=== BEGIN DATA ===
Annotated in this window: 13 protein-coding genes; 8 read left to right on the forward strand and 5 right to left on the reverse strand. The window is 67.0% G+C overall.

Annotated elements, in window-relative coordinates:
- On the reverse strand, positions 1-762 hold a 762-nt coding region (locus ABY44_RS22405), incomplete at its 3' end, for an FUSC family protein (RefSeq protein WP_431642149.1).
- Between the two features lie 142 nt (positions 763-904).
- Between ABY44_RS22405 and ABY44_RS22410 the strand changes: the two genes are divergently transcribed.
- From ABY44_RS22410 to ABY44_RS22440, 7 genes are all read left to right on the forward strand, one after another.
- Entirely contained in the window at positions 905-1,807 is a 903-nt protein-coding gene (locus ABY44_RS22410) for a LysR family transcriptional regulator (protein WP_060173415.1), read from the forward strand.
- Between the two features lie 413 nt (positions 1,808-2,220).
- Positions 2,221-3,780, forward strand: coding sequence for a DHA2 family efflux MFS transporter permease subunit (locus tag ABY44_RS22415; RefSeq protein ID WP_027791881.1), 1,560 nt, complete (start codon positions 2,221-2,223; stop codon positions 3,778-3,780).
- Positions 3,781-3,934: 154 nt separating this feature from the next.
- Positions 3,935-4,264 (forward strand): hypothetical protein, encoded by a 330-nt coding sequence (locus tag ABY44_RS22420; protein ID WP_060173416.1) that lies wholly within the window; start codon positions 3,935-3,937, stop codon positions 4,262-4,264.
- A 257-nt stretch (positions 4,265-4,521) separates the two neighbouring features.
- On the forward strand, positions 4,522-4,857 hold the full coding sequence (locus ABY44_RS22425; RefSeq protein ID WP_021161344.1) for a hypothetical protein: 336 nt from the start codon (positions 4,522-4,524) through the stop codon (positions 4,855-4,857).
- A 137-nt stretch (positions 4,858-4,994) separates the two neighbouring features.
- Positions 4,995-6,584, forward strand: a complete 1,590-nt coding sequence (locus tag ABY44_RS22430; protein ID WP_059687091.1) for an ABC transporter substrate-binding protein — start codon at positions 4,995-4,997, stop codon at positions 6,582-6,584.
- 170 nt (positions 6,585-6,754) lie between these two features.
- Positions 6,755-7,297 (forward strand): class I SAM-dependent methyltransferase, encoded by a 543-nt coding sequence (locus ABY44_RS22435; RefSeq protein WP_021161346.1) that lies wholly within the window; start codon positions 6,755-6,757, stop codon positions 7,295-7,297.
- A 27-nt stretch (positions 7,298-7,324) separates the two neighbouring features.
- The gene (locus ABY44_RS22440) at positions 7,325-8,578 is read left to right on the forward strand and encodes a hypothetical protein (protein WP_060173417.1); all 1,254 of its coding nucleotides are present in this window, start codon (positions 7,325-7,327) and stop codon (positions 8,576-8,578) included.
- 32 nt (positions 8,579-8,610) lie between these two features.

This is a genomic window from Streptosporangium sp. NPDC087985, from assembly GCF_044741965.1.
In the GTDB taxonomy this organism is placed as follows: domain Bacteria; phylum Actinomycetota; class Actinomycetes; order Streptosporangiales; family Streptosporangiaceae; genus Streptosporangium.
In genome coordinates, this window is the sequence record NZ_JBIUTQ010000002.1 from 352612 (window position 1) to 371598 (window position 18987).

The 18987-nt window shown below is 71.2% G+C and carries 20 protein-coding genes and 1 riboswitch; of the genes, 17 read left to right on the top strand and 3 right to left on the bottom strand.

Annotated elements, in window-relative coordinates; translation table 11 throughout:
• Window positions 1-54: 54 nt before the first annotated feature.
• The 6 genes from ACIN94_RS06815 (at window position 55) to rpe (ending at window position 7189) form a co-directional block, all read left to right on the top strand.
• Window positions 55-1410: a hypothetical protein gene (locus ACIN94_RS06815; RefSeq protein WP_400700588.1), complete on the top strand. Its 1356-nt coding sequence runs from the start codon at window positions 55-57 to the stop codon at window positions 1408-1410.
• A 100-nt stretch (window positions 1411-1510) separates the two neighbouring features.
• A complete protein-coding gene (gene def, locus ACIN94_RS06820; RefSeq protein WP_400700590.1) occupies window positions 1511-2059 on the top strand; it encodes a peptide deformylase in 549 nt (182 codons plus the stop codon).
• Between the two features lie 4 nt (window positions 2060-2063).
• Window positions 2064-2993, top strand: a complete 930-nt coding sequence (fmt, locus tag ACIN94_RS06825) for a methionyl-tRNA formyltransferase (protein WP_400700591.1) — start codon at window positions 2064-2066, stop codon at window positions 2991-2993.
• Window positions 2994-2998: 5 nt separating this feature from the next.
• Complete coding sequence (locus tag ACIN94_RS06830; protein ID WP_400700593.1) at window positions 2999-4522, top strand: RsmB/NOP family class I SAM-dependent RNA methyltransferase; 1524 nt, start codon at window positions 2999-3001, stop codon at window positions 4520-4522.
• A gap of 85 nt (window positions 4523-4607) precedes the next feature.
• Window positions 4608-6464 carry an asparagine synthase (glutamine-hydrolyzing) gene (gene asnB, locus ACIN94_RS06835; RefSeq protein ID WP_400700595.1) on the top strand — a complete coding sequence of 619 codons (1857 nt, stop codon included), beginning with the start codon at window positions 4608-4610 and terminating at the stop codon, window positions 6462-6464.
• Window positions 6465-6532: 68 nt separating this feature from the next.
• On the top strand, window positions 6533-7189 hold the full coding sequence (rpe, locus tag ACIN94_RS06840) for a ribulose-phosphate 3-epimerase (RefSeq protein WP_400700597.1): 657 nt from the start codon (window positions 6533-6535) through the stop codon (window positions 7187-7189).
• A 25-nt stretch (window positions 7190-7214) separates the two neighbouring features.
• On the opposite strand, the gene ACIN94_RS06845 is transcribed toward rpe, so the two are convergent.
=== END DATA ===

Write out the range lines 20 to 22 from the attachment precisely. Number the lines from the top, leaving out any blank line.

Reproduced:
- 32 nt (positions 8,579-8,610) lie between these two features.

This is a genomic window from Streptosporangium sp. NPDC087985, from assembly GCF_044741965.1.
In the GTDB taxonomy this organism is placed as follows: domain Bacteria; phylum Actinomycetota; class Actinomycetes; order Streptosporangiales; family Streptosporangiaceae; genus Streptosporangium.